139 ( +1 | -1 ) More about "Hippo"/"Feustel" or "hedgehog" system?Having played chess for 35 years now (27 of which in chess clubs), there are still openings I have not known until recently ... A fellow in our club even played this successfully in recent tournament games (though against weaker opponents), and I often come across this now in online blitz games. I am talking about what seems to be called the "Hippopotamus" system (in Germany sometimes also referred to as "Feustel" system), where black replies to whatever white moves with a flexible and at first seemingly passive system g6, Bg7, d6, a6, e6, Nd7, b6, Bb7, Ne7 and possibly h6. In some other places, similarities to a so-called "hedgehog" system are mentioned.
I have not researched a lot so far, but it seems there is very little source material to be found on this opening system at all, at least on the web. The only major book on this seems to be "The Hippopotamus Rises: The Re-Emergence of a Chess Opening" by IM Andrew Martin.
What I would like to know if any of you have more experience with this system or can tell me where I possibly find some more information on it in the internet.
Is it really a serious opening system to be played up to the highest levels? What would be the typical plans for black? What would be the best strategy for the opponent? Can it also be played with the white pieces? Looking forward to getting some more insights ...
136 ( +1 | -1 ) I don't really have experience with the hippo, but I have researched and studied it briefly in the past. Here are two hopefully helpful links: -> www.chessville.com (review of the book and somewhat the opening), -> www.jeremysilman.com (review of some games).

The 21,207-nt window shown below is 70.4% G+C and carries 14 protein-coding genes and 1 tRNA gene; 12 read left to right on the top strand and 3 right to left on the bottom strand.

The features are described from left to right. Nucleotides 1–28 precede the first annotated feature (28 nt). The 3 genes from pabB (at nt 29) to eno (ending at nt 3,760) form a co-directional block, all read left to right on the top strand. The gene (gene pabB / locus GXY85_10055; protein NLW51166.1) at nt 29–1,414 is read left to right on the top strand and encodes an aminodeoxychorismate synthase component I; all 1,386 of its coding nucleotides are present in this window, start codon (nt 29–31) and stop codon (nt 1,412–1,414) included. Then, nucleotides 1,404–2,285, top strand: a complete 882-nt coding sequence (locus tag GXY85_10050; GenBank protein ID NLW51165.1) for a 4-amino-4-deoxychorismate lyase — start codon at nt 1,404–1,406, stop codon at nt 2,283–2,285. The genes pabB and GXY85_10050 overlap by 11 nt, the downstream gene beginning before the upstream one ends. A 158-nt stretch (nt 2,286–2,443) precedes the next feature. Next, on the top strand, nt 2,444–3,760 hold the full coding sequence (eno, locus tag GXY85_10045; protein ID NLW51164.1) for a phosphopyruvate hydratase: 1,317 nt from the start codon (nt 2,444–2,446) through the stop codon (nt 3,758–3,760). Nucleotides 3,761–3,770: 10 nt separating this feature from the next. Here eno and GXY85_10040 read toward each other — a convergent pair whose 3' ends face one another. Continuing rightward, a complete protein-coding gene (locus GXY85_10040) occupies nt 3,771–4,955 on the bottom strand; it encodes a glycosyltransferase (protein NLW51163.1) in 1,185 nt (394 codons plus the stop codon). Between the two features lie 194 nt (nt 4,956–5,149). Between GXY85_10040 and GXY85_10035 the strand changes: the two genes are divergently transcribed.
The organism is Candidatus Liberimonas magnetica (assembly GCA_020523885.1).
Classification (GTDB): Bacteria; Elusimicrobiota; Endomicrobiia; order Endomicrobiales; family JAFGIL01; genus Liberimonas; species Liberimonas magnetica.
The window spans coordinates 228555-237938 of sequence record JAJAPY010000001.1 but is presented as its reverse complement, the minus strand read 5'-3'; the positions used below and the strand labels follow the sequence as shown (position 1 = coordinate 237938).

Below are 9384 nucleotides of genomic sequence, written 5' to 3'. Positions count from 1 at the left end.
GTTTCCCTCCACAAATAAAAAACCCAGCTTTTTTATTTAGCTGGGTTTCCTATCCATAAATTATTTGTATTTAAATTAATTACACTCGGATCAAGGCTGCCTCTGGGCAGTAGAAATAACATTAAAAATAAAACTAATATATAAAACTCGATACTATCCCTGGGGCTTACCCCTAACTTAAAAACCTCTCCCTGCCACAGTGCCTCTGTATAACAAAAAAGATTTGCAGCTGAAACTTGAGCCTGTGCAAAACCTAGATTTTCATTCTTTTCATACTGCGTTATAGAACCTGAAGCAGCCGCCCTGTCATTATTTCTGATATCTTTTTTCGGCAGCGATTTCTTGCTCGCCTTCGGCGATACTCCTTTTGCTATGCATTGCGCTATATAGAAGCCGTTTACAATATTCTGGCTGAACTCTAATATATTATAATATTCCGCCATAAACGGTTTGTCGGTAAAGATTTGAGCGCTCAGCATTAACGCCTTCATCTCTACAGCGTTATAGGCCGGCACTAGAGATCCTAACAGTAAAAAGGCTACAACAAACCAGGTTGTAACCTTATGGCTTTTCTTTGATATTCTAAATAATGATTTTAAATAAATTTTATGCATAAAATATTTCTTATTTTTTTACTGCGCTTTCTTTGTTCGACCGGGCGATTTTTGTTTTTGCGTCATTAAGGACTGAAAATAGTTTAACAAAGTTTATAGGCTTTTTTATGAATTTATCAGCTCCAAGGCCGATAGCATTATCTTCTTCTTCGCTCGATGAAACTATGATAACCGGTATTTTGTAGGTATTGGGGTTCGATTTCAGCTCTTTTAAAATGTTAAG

It's definitely an interesting opening, one which I actually thought about giving a better try soon. As long as the other player doesn't try too hard to crush this deceptively resistant opening, I think it ends up terribly for the hippo player. Your position is awkward, pieces everywhere and pawns that are difficult to defend. Once the other guy finds his break through, it's too dificult to reorganize a good defense.
You're not going to be playing GMs everyday, so I think it's fine to learn it. I guess as long as all your little maneuvering moves behind your little pawn wall actually serve a purpose, you'll likely come out of it fine. It's when you stop knowing what to do and aimlesslessy shuffle pieces back and forth that your opponent can find his break.
However, you've been playing chess for longer than I've been alive, so perhaps my ramblings are simply ramblings. Good luck.
42 ( +1 | -1 ) hmmmmI just read your profile and saw your rating. Maybe you will be playing GMs somewhat regularly...
Now it feels even more awkward that I tried to give you advice. I know I played the hippo (as white) against a computer (not the strongest) to test it out. I'll try to find those games, though they may be incomplete as I usually got bored in the middlegame while testing openings against that computer.
129 ( +1 | -1 ) Good links, thanksJust had a look at the links - really good stuff, thanks! I did not know those web sites (but who knows even a little part of all chess-related pages on the web ...). Some very interesting games, especially the weird Nezhmetdinov – Ujtelky game, where all black pawns stand on the 6th rank at one time ... I think I will take some time to look deeper into the subject, and in fact, I plan to open a thematic mini-tourney with that opening very soon (though it is hard to choose a move order to start with, since it is a system rather than a fixed setup of initial moves) - I thought of using 1.e4 e6 2.d4 d6 and asking people to continue with the usual moves g6, Bg7, d6, a6, e6, Nd7, b6, Bb7, Ne7 etc.